NCAA Report Finds Little Diversity In Sports Administration
Percentage of Black athletics directors drops, other positions make little gains
INDIANAPOLIS — Diversity hiring in college athletics is a grand illusion. That’s what the National Collegiate Athletic Association’s latest race report suggests. In college sports, Blacks participate in significant numbers as athletes, but are far less prominent in roles as administrators.
According to the study, the percentage of Black athletic directors at NCAA Division I schools dropped from 10.1 percent to 7.5 percent over the last four years. Overall, the proportion of Black administrators — athletics directors, assistant and associate athletics directors and academic advisers — at Division I schools has increased only slightly, from 9 percent to 10.1 percent over the same time period, from 1995 to 1999.
The low percentage of Black administrators provides a stark contrast to the number of Black athletes. A separate study conducted during the 1997-98 school year revealed that nearly 23 percent of all NCAA athletes are Black. African Americans accounted for 29 percent of the male athletes and 14 percent of female athletes.
“The data collected from the study doesn’t reflect the efforts we’ve made to help enhance racial and ethnic diversity in college sports,” says Charles Whitcomb, professor of recreation and leisure studies at San Jose State University and chairman of the NCAA Minority Opportunities and Interest Committee.
“My big concern is that the powers that be — the college presidents, athletics directors and conference commissioners — need to be more aggressive in seeking and identifying minorities for leadership positions in athletics,” he said.
Charles Harris, commissioner of the Mid-Eastern Athletic Conference, says he’s not surprised by the report’s findings. He says there could be some change in hiring practices if the report could somehow stimulate a stronger sense of accountability among the schools.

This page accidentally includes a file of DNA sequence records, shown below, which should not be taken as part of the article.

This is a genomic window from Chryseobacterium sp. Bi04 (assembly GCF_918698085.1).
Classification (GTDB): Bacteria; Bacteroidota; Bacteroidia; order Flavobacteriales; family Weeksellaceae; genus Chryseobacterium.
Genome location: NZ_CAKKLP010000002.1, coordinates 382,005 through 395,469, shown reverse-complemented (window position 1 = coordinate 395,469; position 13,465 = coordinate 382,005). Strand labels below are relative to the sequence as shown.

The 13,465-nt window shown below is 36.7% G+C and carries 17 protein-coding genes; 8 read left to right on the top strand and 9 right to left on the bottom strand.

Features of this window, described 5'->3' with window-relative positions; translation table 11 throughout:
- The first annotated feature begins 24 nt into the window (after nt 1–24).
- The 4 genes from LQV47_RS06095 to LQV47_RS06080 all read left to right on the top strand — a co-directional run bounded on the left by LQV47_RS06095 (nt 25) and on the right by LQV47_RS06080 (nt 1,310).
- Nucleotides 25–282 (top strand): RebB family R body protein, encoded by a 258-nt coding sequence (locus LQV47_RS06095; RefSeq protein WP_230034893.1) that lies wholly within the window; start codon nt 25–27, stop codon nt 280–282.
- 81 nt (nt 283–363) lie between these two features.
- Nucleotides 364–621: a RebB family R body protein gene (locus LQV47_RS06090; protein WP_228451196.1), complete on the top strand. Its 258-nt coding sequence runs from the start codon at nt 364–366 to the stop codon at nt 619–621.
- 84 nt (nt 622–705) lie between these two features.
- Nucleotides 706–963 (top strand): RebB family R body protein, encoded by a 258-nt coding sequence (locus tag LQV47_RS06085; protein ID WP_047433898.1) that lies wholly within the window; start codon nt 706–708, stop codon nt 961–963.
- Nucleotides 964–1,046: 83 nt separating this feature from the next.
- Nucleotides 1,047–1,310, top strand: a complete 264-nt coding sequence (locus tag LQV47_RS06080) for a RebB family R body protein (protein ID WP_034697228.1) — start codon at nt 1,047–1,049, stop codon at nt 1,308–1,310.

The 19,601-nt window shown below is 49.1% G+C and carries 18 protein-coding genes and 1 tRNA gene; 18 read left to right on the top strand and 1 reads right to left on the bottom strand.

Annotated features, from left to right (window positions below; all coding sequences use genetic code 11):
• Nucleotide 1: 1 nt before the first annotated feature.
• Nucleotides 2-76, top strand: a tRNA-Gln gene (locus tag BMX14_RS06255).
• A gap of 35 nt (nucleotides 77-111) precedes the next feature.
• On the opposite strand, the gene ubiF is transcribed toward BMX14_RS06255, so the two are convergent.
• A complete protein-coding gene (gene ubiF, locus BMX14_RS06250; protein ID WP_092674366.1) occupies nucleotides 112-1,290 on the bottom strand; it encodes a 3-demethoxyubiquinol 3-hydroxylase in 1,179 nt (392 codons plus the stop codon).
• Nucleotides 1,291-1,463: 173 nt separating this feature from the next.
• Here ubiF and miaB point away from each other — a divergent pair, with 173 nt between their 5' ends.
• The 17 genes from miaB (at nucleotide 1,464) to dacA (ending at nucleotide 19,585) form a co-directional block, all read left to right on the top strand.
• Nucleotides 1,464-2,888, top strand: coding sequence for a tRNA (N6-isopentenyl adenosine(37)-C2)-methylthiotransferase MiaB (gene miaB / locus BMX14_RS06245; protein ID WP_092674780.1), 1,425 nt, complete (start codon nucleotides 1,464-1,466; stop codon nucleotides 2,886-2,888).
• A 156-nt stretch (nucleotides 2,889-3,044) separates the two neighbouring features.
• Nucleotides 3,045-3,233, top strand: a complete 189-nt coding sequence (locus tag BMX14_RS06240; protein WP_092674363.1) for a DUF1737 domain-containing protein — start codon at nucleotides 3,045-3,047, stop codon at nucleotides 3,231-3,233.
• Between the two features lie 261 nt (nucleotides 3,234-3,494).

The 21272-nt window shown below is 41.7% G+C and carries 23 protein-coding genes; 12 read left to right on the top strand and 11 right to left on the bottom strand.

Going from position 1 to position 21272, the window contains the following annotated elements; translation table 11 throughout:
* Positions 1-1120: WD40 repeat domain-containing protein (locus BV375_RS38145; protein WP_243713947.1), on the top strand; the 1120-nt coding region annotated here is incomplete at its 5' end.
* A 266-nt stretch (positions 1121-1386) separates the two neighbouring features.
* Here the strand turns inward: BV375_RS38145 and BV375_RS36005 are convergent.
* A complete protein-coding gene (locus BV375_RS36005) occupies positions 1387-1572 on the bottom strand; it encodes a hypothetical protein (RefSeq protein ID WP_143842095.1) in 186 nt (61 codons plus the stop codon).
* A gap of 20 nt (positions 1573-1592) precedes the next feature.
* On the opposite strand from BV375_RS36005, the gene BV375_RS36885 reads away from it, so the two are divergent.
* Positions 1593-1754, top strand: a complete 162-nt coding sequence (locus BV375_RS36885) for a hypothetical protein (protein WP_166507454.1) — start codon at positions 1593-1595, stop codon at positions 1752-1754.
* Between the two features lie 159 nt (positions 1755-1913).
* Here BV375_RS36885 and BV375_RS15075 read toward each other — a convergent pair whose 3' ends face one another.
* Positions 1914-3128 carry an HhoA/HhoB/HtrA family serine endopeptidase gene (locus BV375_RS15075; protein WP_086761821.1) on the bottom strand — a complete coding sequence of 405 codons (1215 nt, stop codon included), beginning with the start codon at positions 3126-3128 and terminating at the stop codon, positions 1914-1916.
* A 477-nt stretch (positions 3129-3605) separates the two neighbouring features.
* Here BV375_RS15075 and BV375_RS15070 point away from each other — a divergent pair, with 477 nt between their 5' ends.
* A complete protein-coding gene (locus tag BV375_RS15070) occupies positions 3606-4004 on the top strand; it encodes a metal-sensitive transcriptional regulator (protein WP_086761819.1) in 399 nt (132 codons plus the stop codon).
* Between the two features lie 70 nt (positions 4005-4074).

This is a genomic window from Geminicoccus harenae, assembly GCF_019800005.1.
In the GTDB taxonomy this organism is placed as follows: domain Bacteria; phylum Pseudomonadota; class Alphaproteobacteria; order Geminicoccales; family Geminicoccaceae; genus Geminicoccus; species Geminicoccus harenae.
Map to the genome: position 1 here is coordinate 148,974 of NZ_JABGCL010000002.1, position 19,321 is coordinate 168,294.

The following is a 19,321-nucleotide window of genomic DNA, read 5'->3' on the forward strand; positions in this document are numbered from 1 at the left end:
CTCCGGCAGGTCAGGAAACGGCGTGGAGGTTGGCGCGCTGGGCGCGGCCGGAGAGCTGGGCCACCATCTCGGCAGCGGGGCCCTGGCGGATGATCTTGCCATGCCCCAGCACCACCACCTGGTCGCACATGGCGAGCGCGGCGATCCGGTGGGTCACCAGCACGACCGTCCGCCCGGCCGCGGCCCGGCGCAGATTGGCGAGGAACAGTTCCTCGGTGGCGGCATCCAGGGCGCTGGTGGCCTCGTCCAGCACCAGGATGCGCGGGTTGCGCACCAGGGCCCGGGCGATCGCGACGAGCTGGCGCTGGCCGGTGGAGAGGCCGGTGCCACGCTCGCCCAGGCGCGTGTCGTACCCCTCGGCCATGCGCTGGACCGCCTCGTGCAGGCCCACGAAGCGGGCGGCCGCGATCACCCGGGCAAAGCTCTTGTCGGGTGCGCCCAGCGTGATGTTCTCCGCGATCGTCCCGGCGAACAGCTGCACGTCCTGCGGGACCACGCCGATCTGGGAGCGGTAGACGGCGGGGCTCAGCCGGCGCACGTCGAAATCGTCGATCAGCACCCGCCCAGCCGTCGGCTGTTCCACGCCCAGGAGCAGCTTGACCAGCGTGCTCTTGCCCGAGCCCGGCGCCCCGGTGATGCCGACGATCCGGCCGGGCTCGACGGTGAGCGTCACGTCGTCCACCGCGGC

“Graduation rates are a good example of how schools can be spurred to be accountable,” says Harris, who has also served two stints as an athletics director, at Arizona State University and the University of Pennsylvania. “People don’t like to talk about why their school is ranked in the bottom five in graduating their athletes. And since they don’t want to be put in that position of having to explain themselves, they take the necessary steps to improve in that area.
“For anyone looking at patterns and role models, the report is troubling because the numbers are stagnant. The report also seems to indicate that the positive things happening with graduation rates is not happening with hiring practices.”
Meanwhile, though there has been relatively little change in the hiring of Black athletics directors at the Division I level, the study does show that Black women have made some headway in the administrative ranks. The proportion of Black senior women administrators has gone up, from 8.4 percent to 11 percent.
Whitcomb says that gender equity is the prime reason for the increase.
“There’s a lot of attention on women’s issues (in sports) and that’s a direct outcome of Title IX,” he says.Title IX is a federal amendment that prohibits discrimination on the basis of sex at educational institutions that receive federal funds.
Given the current status of diversity hiring in college sports, Whitcomb admits there’s a level of frustration. Even so, he remains optimistic that hiring habits will change and that his committee can be more successful in sensitizing college decision makers to be more inclusive in actively seeking and hiring minority administrators.
To help develop a deep talent pool of viable job candidates for the future, Whitcomb says his committee plans to open the Minority Administrators Institute, which he hopes will be fully operational in two years. The institute, he explains, is being formed to help more minorities develop the necessary skills to be hired in sports management positions at the major college level.
“The numbers aren’t what we think they should be, but we’ll keep working to close the gap,” Whitcomb says. “The idea is to create a solid base of qualified and skilled people who are ready to step in when those (job) opportunities come up.”
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